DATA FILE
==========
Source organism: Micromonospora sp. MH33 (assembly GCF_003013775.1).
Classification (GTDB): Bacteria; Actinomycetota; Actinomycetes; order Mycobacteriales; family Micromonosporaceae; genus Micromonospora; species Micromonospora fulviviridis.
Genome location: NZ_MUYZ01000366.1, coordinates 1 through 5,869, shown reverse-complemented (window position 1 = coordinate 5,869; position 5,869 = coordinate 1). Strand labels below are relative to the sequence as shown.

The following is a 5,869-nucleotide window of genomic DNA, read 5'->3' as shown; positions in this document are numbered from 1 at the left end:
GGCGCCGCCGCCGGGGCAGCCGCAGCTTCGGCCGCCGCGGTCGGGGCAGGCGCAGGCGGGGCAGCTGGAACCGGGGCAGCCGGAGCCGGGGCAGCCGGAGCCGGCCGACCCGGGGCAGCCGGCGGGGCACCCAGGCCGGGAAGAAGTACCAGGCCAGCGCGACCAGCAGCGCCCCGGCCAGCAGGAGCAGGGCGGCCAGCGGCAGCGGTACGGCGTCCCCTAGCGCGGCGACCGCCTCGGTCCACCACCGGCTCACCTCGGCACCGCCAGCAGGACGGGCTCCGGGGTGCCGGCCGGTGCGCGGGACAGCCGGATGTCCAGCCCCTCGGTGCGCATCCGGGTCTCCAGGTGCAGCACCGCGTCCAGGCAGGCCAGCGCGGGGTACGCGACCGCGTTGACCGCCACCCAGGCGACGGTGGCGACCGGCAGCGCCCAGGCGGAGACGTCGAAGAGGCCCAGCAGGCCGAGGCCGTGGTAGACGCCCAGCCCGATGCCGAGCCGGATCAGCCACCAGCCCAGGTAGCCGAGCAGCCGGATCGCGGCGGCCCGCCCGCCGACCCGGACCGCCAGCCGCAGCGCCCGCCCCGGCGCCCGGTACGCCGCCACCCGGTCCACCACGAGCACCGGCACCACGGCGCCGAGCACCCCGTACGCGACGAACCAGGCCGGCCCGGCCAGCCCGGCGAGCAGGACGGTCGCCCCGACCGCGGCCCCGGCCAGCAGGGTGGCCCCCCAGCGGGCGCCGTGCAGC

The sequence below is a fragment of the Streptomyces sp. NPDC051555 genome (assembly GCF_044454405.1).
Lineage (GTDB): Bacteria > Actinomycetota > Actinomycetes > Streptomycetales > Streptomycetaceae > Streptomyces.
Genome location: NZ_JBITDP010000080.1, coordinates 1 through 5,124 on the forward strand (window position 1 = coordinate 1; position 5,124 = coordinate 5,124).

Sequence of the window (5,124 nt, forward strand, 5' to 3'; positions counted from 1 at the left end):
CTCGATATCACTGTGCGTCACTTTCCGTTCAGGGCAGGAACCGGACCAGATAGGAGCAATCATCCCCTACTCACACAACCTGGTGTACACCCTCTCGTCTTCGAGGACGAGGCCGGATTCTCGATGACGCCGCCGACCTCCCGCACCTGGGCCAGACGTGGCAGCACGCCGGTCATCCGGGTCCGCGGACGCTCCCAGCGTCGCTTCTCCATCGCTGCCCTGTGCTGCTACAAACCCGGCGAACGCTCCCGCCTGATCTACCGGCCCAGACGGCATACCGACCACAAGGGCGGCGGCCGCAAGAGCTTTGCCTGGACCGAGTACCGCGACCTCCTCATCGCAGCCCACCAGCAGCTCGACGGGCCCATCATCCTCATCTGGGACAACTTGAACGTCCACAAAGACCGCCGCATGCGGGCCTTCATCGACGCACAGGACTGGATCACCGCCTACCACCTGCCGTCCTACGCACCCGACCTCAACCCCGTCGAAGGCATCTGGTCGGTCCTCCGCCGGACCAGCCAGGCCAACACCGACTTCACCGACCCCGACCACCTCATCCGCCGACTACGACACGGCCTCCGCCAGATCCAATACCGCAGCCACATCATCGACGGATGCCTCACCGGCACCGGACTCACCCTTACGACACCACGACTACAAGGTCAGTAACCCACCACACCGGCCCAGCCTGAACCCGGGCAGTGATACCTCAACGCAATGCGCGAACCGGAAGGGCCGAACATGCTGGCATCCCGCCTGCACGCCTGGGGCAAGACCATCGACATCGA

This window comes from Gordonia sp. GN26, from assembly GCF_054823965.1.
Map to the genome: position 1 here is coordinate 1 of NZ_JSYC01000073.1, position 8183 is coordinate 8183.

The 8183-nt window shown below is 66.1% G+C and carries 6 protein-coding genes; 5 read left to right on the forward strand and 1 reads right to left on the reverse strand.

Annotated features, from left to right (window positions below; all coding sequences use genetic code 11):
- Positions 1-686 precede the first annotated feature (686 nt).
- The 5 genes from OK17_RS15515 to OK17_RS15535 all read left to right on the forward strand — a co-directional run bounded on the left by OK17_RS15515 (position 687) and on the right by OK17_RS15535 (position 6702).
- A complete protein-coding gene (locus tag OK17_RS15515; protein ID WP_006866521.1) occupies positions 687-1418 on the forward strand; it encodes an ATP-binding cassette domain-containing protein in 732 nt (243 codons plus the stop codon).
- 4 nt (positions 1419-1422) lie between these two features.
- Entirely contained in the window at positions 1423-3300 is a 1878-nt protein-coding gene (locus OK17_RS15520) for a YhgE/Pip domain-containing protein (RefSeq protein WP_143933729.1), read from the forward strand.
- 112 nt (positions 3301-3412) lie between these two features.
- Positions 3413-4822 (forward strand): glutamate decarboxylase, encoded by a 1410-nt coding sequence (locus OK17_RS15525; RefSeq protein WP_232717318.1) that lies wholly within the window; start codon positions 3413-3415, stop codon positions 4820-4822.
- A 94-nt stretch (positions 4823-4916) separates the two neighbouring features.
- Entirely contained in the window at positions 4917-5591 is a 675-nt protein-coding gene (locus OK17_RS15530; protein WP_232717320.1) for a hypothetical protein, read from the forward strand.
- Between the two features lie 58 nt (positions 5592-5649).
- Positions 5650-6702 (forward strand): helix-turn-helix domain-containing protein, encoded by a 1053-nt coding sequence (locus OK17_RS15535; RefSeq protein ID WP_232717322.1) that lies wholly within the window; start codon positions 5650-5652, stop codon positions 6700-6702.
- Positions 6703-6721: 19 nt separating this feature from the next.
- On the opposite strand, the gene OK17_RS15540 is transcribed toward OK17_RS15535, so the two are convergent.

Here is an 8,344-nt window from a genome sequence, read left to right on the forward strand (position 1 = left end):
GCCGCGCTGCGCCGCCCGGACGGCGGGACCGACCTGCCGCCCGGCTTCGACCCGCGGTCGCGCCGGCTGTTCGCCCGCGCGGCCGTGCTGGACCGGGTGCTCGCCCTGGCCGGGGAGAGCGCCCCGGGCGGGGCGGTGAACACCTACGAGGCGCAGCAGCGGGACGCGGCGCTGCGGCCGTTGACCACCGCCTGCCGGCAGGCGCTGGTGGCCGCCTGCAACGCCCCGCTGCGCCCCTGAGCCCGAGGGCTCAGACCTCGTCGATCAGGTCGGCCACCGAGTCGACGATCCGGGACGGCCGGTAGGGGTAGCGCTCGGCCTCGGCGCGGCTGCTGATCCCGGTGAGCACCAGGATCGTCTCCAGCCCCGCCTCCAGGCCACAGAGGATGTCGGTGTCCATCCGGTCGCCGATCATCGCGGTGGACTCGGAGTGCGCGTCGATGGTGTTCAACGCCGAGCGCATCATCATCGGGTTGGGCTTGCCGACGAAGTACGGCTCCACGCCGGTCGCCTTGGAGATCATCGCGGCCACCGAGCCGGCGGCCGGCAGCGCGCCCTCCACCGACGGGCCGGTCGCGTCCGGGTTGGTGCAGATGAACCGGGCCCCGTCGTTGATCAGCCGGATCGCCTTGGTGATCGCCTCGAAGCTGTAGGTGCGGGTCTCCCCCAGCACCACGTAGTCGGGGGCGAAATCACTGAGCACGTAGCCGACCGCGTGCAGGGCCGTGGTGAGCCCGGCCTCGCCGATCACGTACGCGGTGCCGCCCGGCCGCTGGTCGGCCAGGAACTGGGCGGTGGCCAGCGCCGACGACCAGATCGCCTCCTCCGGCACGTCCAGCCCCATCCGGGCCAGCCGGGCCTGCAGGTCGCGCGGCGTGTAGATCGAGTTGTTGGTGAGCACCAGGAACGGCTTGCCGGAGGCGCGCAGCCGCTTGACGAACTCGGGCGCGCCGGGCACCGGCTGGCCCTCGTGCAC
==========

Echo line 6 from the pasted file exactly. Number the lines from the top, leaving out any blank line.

The sequence below is a fragment of the Streptomyces sp. NPDC051555 genome (assembly GCF_044454405.1).